In Mary Chase’s classic play, ‘Harvey,’ Elwood P. Dowd is a perfectly likeable guy with one problem — his best friend is an imaginary six-foot white rabbit named Harvey, whom he chats with and introduces to everyone he meets.
Players at the have one more weekend to pull off this lighthearted comedy of errors, which made its debut on Broadway in 1944 and was made famous by a 1950 movie version starring James Stewart.
The cast and crew don’t stray from the 1940s atmosphere that has a user-friendly set and stick to the sense of humor of the time — which might feel a little slow to today's audiences. Set changes and breaks in the play are accented by jazz of the World War II era.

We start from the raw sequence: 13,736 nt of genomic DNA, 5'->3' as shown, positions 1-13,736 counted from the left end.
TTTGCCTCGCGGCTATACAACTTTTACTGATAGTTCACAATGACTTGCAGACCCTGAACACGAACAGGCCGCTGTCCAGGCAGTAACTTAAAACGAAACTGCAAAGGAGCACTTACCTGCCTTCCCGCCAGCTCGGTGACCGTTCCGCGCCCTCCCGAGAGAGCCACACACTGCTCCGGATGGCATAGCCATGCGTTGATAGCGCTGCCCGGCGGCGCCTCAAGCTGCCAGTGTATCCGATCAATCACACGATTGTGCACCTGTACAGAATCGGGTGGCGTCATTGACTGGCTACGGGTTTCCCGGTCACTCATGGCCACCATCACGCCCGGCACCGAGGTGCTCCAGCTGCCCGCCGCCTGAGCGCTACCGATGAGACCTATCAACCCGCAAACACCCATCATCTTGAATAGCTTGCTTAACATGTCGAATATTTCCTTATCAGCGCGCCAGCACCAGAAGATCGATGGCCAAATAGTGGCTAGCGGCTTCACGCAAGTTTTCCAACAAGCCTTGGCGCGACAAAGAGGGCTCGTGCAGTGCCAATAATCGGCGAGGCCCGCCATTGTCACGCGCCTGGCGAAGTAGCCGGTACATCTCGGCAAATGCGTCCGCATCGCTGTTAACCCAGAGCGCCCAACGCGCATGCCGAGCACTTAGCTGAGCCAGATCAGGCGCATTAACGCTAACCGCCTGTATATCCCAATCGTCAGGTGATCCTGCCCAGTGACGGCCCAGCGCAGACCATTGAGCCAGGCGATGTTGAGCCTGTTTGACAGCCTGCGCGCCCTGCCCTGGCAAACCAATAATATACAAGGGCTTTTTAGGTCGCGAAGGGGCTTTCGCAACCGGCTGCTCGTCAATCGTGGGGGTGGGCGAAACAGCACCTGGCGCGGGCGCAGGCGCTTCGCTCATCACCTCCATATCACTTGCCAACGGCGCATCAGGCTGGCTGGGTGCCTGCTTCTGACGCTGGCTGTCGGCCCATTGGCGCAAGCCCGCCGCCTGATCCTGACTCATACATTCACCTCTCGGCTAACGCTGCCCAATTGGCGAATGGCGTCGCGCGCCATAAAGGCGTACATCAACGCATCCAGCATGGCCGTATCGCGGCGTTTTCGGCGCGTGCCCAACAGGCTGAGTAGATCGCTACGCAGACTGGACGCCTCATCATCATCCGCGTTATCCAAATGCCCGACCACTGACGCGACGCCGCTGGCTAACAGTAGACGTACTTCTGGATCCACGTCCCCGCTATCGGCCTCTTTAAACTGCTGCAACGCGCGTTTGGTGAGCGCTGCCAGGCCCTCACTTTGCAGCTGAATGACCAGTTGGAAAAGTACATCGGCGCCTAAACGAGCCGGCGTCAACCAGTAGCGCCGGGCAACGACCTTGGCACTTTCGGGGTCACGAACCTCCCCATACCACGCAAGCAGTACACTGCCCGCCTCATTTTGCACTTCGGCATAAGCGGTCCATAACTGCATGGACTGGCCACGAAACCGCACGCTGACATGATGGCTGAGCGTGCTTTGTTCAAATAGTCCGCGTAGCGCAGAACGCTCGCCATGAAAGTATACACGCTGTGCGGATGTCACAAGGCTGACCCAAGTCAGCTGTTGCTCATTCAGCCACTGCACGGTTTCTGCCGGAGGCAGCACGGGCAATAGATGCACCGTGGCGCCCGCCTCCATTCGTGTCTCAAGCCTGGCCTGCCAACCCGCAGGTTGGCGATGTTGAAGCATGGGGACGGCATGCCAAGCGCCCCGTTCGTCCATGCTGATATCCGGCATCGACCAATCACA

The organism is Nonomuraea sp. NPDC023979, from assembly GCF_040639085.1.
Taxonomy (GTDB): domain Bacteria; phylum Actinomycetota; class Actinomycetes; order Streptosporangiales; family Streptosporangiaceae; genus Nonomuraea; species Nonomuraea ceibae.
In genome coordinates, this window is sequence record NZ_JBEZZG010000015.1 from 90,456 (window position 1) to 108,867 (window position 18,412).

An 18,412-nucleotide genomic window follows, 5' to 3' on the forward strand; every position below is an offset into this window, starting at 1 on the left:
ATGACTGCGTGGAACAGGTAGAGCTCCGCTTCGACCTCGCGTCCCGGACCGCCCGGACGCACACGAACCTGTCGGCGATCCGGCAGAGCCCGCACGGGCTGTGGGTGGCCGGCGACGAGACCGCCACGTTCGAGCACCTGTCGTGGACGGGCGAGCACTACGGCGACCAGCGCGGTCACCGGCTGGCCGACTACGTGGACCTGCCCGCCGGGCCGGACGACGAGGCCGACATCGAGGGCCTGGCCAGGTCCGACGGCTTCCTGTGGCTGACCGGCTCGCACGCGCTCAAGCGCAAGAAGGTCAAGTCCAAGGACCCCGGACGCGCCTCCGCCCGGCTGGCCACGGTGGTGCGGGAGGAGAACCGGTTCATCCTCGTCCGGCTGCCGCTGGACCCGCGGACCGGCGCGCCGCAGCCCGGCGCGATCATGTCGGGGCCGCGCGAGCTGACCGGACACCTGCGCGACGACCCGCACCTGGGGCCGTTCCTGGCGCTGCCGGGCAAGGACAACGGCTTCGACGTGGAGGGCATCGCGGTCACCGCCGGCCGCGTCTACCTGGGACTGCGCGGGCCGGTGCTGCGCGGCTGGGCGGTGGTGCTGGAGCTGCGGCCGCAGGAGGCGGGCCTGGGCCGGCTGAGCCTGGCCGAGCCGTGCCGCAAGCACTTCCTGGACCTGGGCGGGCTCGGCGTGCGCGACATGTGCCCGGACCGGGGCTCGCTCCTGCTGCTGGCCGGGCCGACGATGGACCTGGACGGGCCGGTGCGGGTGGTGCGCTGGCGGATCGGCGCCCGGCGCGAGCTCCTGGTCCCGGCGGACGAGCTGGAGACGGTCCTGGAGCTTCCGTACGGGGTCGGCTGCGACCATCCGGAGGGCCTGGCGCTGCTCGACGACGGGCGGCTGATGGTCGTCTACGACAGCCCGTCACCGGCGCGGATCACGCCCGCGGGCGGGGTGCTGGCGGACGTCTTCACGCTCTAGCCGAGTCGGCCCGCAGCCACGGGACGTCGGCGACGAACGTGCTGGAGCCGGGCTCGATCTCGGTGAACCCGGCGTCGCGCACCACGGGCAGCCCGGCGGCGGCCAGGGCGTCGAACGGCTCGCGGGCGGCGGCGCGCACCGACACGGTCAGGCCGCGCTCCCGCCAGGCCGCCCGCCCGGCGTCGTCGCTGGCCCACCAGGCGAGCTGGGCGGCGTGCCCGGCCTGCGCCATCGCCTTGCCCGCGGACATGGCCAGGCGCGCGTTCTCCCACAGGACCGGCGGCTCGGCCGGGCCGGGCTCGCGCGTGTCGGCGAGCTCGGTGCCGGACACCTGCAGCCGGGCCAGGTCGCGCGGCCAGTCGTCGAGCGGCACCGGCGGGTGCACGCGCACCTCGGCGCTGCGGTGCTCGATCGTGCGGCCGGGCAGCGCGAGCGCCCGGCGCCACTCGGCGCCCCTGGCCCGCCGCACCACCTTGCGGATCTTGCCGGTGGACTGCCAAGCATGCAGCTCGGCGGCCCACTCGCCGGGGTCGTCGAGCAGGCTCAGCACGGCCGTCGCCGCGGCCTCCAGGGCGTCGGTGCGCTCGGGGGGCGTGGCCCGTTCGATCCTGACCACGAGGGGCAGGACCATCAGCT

The easy-going and oblivious Elwood is well-played by Matthew Orr, as is his social-climber sister Veta, portrayed by Beverly Gregory, who tries to have her brother committed. But inexperienced psychiatrist Dr. Lyman Sanderson thinks Elwood is perfectly normal and instead locks up Veta for “treatment.” Wade Karlin plays Sanderson as a well-meaning over-thinker without ever making him unlikeable. And his constant distraction by love interest nurse Kelly, played right on-target by Lisa Dabrowski, is always fun to watch.
Catch ‘Harvey’ at the North Fork Community Theater Friday and Saturday at 8 p.m. and Sunday at 2:30 p.m.